“While in Taiwan on two occasions I heard mention about Pigeon Racing but had not paid much attention to it. I was told about tens of thousands of birds taken out to the open seas, in purpose built boats, for racing. I reminded myself to read a bit more on this and have decided to share my understanding of the situation.
“Before I speak about this, can I say that Taiwan and its people continue to impress me. The country is very safe, clean and efficient. The average person is very courteous and helpful and everyone takes pride in the environment; we hardly saw any rubbish strewn about. Much effort is taken to protect the environment and wildlife; half the island has been re-grown with natural forest. But every nation has its blind spots, and for Taiwan, Pigeon Racing is one of them. (Note: Malaysia has many blind spots where nature is concerned and we have a long way to go before we can even approach Taiwan’s level of care for the environment.)
“The Japanese are credited with introducing pigeon racing to Taiwan in the last century. Taiwan is noted to be the nation with the largest number of pigeon racing events in the world, with an estimated half a million persons involved in the racing activity involving 2-3 million birds and prize money reaching billions of New Taiwan dollars (Wikipedia 2019). The racing is illegal but extremely popular and widespread with over 30,000 pigeon breeders, and the total industry value is estimated as exceeding 2 million USD (Peter Amsel 2014). Pigeon coops can be seen all over Taiwan, occasionally on the roof-top of buildings. There are also commercial level, gigantic pigeon coops (see images by Michael Turton 2007). Numerous pigeon racing clubs are present to aid in the betting (gambling) process. The ‘industry’ is now so lucrative that there are ‘professional pigeon kidnappers’ who hold birds for ransom, and earning kidnappers millions of USD (AP Archive 2015). Note that birds are identified by metal tags on the bags (banding) or indelible ink prints stamped on their wings (see images by Joseph Dunstan 2017).
“This all seems harmless on the surface but available data suggest that the vast majority of the birds that participate in races die (survival 1-2%). Data from PETA and others estimate that between 1-1.5 million Rock Pigeons die in the racing each year (Ashley Fruno 2014; Florin 2018). Many of these are young birds in their first year of life (Rock Dove/Rock Pigeon Columba livia life span 5-15 years). In addition birds have to train and participate in many qualifying races, during which they may be discarded (killed) for being too slow. Racing birds die in large numbers because they are taken far out to sea, in purpose built ships, to be released for racing. Racing distances are 200-300 km. Some become disoriented and lost at sea, most have to battle harsh weather conditions (racing happens even in winter).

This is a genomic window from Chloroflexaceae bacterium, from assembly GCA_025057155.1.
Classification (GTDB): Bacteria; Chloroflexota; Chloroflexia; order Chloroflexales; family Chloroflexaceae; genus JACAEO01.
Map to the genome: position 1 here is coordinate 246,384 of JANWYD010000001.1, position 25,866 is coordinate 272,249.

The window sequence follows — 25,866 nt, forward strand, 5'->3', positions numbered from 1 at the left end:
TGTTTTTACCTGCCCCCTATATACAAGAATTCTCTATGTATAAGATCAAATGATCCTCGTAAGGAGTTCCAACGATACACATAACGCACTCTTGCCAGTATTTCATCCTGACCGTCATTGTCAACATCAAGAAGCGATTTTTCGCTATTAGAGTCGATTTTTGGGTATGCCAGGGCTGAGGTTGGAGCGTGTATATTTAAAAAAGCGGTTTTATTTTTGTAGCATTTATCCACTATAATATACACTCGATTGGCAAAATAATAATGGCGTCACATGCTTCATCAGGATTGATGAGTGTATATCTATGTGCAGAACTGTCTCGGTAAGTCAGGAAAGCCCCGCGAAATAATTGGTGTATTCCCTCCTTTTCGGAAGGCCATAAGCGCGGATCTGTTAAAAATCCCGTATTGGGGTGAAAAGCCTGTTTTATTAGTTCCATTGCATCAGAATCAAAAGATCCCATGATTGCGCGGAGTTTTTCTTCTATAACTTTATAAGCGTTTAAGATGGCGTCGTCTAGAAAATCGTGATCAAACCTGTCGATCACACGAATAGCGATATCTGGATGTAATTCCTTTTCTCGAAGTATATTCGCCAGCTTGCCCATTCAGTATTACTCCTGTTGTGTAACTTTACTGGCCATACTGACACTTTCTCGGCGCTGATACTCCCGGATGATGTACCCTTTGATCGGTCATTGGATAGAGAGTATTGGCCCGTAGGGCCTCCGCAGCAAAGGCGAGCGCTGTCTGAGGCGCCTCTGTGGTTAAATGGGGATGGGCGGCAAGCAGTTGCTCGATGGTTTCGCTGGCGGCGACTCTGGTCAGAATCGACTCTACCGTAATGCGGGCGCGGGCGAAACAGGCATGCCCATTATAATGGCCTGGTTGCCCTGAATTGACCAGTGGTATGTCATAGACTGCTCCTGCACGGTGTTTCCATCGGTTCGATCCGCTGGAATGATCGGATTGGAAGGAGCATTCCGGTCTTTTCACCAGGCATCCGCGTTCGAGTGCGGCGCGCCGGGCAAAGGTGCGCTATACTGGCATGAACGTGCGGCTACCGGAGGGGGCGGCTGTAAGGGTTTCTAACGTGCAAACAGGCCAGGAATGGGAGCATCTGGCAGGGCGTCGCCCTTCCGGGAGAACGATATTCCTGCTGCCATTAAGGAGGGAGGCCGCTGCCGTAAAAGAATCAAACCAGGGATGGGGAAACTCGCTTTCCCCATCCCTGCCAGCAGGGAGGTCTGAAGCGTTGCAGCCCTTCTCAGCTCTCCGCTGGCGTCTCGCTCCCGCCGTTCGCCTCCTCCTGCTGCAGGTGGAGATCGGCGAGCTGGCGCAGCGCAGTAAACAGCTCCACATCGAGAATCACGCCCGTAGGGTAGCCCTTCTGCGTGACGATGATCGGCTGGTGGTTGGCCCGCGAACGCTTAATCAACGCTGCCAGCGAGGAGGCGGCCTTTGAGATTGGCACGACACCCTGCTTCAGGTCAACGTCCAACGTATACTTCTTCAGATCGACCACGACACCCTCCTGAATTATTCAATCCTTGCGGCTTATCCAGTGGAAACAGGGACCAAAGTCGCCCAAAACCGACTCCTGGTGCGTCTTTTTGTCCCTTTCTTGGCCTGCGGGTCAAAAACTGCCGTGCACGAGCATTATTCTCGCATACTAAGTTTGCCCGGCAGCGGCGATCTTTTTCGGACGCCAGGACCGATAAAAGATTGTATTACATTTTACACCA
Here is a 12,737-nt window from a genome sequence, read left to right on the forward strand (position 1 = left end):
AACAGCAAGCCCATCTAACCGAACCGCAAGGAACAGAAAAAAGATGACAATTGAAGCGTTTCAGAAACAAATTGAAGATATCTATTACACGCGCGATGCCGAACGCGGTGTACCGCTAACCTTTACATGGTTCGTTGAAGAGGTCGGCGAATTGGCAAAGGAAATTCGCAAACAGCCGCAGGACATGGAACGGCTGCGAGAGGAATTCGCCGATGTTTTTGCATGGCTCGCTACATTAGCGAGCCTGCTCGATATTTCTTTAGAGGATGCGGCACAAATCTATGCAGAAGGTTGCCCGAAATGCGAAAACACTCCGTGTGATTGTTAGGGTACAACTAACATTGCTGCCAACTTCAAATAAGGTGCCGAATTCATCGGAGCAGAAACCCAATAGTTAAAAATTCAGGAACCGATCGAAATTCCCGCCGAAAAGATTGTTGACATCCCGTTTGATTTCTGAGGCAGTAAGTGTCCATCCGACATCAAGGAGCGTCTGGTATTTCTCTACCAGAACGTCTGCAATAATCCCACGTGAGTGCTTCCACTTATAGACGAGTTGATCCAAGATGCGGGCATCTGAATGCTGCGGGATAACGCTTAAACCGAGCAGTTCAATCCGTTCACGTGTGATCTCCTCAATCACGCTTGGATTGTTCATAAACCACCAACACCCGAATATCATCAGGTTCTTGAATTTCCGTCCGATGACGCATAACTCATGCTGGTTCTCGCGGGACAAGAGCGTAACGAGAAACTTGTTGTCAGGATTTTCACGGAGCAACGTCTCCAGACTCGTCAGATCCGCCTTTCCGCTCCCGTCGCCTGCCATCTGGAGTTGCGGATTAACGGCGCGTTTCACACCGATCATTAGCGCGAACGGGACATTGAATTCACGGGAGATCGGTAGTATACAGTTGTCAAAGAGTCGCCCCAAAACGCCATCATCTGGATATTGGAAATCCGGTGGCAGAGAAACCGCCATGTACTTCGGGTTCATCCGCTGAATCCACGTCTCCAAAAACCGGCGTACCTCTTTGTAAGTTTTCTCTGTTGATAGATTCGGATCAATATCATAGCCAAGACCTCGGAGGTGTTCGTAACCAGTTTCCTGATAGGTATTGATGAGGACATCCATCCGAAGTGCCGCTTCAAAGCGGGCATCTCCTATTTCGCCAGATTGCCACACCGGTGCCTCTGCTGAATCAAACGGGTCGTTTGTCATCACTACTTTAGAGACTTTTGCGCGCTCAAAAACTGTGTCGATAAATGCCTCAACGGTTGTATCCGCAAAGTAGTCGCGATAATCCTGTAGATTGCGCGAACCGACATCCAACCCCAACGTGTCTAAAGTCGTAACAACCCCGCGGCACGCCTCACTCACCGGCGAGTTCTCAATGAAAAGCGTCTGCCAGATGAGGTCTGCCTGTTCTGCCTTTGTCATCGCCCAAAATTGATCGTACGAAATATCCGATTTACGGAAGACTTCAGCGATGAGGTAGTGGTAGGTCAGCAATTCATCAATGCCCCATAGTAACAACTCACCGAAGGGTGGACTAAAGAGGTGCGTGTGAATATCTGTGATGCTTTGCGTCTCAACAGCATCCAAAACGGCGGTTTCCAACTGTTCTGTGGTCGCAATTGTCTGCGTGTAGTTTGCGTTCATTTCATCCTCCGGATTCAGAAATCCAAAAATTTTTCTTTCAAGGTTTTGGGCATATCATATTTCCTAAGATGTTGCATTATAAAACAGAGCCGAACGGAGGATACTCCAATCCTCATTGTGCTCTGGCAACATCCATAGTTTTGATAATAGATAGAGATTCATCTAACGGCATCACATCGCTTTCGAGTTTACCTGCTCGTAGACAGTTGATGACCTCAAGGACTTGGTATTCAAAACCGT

“Some might argue that without the breeding for racing there would be less Rock Pigeons around. But the enormous death rate is terrifying in its cruelty. As birds go, Rock Pigeons are gentle, responsive creatures that can bond to humans. Although there has been some efforts by the authorities after the 2014 exposure by PETA, the situation has since been allowed to return to status quo. For such an environmental friendly and progressive people, pigeon racing is an ugly stain on the nation. One hope sit will come to an end soon.”
Dato’ Dr Amar-Singh HSS
Ipoh, Perak, Malaysia
5th February 2019
1. From Wikipedia, the free encyclopedia: Pigeon racing 2019. Available online: HERE.
2. Peter Amsel. 2014.Taiwan busts online sports bet ring as PETA urges end to pigeon race fixing. Ayre Media Group. Calvin Ayre Foundation. Available online: HERE.
3. Michael Turton. 2007. The view from Taiwan: Raising and Napping the Racers. Available online: HERE.
4. AP Archive. 2015. Taiwan: Racing Pigeons Latest Craze To Sweep Country. Available online: HERE.
5. Joseph Dunstan. 2017. Asian racing pigeon blown off track, hitches ride to Australia. ABC North West WA. Available online: HERE.
6. Ashley Fruno. 2014. “It Was Raining Pigeons”: Millions Die in Taiwan Sea Races. Available online: HERE.
7. Florin. 2018. Deadliest Flight – Taiwan’s Grueling Sea Races Kill Over One Million Pigeons Each Year. Oddity Central. Available online: HERE.
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